But some observers in these early primary states that have come symbolize
the accessibility of politics say the heavy involvement of interest groups
can lead to distorted notions of what is important to voters.

"They tend to represent the more extreme wings of the parties, which
creates a misleading sense of what people up here care about," said Donahue
of the New Hampshire Institute of Politics. "It can also manipulate press
coverage."

The activists say they are simply exercising their right to be heard and
are serving a valuable purpose. "These are issues we care about
passionately, and we are trying to elevate their visibility through the
campaign," said Martha Yager of the American Friends Service Committee.

Over the summer, Yager's group offered weeklong training sessions for
volunteers in the art of effectively bringing their issue to the
candidates' attention during campaign events -- or what she calls
"bird-dogging."

Meanwhile, Houston of the Marijuana Policy Project has compiled grades for
each candidate's views on marijuana issues on his group's Web site. Rep.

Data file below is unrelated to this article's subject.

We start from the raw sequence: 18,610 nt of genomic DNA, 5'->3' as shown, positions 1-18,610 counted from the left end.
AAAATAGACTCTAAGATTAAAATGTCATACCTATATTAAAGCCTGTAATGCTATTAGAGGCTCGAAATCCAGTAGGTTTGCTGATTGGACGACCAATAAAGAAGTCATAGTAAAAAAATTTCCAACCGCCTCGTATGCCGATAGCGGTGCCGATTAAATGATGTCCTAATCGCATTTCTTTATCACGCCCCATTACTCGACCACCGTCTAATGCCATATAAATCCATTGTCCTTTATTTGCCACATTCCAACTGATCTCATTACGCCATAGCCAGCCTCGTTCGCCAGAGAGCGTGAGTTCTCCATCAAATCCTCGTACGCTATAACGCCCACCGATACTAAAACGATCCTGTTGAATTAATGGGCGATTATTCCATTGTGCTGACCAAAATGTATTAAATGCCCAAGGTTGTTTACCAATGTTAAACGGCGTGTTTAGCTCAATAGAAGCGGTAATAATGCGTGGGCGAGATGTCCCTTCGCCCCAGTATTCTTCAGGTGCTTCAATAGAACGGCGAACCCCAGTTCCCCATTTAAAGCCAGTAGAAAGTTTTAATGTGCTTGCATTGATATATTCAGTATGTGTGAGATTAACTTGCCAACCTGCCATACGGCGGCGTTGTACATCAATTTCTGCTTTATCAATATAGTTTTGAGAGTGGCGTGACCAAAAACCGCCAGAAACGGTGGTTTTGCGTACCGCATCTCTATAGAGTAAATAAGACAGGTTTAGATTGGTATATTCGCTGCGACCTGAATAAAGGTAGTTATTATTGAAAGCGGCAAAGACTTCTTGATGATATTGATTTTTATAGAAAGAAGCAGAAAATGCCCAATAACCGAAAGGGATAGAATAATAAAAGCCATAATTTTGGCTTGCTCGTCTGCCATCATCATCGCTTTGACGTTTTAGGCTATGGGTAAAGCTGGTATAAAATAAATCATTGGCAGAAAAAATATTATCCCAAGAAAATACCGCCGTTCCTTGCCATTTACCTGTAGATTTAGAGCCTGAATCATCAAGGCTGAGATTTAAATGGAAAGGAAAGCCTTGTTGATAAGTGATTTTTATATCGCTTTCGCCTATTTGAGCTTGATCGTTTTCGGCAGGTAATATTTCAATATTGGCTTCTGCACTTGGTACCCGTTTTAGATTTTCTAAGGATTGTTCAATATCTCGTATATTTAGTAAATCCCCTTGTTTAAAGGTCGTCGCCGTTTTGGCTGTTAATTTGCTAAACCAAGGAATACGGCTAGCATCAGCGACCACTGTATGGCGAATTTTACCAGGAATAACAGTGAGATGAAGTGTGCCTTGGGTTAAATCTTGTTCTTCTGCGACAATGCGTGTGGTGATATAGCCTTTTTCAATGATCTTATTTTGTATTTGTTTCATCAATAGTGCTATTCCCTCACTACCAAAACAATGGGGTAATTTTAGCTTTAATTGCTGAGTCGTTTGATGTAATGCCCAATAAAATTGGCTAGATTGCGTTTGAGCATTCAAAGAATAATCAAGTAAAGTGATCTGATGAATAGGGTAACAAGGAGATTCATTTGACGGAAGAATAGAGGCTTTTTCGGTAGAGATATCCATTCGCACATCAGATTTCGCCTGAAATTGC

Dennis J. Kucinich (D-Ohio) gets an A-plus; President Bush, an F.

One of Houston's charges, Linda Macia, sneaked into the filming of a
half-hour infomercial for Sen. Joseph I. Lieberman (D-Conn.) that aired in
New Hampshire this month.

In response to her question about medical marijuana, Lieberman told her:
"You know what? I'm glad you're here, 'cause you've asked me that three or
four times, and I told you I was going to look at the evidence and give you
an answer." He said he could accept doctor-prescribed marijuana use by
patients who do not get relief from traditional painkillers.

"He's getting there," said Houston, the group's only paid employee in the
state. "There's still a month to go."


Source: Washington Post (DC)
Copyright: 2003 The Washington Post Company
Page: A03
Contact: letters@washpost.com
Website: Washington Post: Breaking News, World, US, DC News & Analysis